Enlarge (credit: Eadweard Muybridge/Library of Congress)
Earlier this month, Microsoft confirmed that the Windows 10 Creators Update coming later this year would include a new feature called “Game Mode.”
Redmond is still being a bit coy about precisely what Game Mode will and won’t do, but the picture has become a little clearer. We spoke to Kevin Gammill, partner group program manager for the Xbox platform, about what Game Mode was for and what to expect.

The overarching goal is to make Windows 10 “the best operating system for games”—and critically, to make it more consistent, so that frame rates and performance are more predictable and uniform.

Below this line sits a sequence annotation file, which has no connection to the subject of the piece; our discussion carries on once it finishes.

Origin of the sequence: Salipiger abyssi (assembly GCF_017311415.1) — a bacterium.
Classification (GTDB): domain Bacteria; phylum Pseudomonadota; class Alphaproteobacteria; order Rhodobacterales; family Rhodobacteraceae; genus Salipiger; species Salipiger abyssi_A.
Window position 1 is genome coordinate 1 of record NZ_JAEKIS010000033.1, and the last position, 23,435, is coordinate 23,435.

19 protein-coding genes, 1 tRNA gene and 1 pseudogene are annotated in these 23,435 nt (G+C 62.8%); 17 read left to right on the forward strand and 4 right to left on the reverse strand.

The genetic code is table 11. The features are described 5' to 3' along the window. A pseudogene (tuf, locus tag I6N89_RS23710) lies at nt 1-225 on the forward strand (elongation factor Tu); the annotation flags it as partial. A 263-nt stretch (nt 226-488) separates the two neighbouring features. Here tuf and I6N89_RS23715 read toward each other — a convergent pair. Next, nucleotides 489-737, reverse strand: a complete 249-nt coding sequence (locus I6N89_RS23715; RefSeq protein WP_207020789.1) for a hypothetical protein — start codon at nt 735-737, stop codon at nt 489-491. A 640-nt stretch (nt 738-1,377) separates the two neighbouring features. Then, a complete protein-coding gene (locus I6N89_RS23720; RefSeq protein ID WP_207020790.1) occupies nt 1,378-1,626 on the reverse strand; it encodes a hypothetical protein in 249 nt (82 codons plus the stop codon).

Gamill said that when Game Mode is active, the operating system will tend to be biased toward allocating CPU and GPU resources to the game.
Gammill didn’t say this (and probably for good reason; there are segments of the PC gaming community that would regard the following as dirty words), but it sounds to us like the aim is to make PC gaming a little more, well, console-like.

Console hardware is much more predictable than PC hardware, with developers knowing exactly how many processor cores and GPU shaders, and how much system memory, they’ll have access to at any moment.

Game Mode won’t be turning the PC into a console any time soon, but it could start to provide a little more predictability.
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